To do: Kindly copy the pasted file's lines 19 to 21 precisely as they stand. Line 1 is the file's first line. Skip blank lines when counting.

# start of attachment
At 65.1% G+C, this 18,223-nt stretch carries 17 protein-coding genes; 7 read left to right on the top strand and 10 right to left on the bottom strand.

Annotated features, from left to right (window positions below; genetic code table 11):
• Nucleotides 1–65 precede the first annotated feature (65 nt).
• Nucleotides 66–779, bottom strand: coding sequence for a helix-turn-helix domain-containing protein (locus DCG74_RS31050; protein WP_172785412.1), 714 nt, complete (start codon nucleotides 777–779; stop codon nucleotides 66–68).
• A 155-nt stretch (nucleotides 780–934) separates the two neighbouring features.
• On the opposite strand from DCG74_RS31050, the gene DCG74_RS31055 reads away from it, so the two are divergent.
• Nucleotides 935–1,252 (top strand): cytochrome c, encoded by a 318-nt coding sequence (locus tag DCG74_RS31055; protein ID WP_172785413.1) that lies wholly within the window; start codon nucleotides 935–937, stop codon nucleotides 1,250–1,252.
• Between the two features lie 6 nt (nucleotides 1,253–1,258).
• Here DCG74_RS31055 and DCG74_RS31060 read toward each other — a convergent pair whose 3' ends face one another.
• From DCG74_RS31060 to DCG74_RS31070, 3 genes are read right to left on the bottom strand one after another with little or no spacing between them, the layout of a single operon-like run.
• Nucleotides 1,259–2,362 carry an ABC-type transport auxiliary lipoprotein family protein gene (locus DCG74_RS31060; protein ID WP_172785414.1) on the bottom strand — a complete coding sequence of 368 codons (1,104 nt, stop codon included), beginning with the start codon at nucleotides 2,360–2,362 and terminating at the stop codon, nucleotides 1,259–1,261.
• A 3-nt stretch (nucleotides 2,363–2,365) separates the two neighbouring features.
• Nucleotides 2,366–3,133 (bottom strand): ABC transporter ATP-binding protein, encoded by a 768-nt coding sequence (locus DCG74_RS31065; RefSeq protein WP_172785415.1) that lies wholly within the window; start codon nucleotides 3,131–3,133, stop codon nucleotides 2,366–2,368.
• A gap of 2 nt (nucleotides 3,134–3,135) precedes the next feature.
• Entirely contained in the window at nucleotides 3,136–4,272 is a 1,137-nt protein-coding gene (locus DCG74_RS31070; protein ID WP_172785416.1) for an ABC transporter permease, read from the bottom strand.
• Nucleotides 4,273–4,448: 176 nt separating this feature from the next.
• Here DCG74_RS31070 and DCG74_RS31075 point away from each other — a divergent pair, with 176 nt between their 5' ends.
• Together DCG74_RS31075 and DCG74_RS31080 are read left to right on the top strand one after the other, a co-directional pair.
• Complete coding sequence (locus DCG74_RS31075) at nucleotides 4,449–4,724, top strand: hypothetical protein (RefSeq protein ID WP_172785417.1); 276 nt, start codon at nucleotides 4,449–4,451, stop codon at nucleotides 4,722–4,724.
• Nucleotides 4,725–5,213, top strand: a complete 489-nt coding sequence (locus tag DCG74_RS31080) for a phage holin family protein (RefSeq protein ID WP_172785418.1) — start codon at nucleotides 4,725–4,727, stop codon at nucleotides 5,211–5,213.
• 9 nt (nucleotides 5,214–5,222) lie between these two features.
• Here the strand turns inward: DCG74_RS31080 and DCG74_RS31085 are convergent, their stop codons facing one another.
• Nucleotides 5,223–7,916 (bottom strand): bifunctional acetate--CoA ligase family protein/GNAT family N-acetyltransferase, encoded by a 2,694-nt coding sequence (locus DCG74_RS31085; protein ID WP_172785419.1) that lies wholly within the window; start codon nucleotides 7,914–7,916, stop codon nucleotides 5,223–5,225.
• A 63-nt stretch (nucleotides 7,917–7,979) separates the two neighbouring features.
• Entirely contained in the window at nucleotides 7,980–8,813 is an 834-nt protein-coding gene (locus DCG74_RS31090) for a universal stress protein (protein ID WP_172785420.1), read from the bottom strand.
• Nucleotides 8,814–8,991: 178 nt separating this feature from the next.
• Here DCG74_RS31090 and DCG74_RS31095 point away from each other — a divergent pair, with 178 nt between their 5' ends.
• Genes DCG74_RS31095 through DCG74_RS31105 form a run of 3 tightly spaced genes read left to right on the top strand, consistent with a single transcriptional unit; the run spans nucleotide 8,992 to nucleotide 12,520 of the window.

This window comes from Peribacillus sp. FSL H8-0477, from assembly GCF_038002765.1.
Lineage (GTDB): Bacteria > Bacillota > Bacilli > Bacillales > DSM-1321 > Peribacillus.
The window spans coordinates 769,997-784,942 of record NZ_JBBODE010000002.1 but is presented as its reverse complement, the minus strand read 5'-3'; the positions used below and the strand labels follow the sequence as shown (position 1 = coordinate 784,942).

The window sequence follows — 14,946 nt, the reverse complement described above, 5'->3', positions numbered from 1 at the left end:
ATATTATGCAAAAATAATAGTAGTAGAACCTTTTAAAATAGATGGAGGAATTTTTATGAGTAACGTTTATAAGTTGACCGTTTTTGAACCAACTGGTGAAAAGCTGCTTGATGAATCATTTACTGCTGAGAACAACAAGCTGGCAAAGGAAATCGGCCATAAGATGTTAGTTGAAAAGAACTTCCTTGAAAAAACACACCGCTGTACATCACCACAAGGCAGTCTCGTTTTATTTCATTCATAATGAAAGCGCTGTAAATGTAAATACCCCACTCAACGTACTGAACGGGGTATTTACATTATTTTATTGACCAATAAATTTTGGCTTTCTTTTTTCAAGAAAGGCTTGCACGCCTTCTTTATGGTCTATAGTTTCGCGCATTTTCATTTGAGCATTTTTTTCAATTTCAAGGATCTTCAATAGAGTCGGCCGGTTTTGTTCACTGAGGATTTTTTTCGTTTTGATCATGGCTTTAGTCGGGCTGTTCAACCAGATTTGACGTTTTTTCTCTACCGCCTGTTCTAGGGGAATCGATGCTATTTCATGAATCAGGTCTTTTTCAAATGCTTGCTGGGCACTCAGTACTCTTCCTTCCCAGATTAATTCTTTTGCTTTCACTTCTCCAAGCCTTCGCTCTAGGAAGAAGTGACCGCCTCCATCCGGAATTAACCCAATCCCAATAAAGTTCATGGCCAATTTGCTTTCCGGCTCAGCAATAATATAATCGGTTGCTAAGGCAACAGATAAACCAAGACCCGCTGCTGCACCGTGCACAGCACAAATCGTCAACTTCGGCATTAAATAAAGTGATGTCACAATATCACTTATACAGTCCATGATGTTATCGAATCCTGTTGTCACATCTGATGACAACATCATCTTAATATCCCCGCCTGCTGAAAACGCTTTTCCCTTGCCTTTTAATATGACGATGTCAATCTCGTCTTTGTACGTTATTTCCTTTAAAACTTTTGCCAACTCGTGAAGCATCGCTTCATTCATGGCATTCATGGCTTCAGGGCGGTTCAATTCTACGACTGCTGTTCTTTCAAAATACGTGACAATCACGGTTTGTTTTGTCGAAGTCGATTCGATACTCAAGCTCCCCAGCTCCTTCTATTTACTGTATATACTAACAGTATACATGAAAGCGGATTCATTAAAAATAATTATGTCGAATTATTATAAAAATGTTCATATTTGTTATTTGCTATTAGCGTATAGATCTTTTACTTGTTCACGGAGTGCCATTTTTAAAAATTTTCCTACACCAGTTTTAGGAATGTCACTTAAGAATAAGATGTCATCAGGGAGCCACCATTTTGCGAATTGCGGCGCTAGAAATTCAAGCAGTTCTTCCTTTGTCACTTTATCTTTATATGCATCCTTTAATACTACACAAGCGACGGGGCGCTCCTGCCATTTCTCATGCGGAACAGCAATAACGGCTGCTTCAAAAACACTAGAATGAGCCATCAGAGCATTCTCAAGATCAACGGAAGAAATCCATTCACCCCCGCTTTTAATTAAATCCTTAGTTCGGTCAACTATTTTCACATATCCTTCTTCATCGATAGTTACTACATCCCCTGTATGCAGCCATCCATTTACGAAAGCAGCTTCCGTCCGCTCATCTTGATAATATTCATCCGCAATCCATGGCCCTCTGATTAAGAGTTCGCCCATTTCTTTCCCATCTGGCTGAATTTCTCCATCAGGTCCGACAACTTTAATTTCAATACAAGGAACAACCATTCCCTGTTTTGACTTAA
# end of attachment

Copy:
• Complete coding sequence (locus DCG74_RS31075) at nucleotides 4,449–4,724, top strand: hypothetical protein (RefSeq protein ID WP_172785417.1); 276 nt, start codon at nucleotides 4,449–4,451, stop codon at nucleotides 4,722–4,724.
• Nucleotides 4,725–5,213, top strand: a complete 489-nt coding sequence (locus tag DCG74_RS31080) for a phage holin family protein (RefSeq protein ID WP_172785418.1) — start codon at nucleotides 4,725–4,727, stop codon at nucleotides 5,211–5,213.
• 9 nt (nucleotides 5,214–5,222) lie between these two features.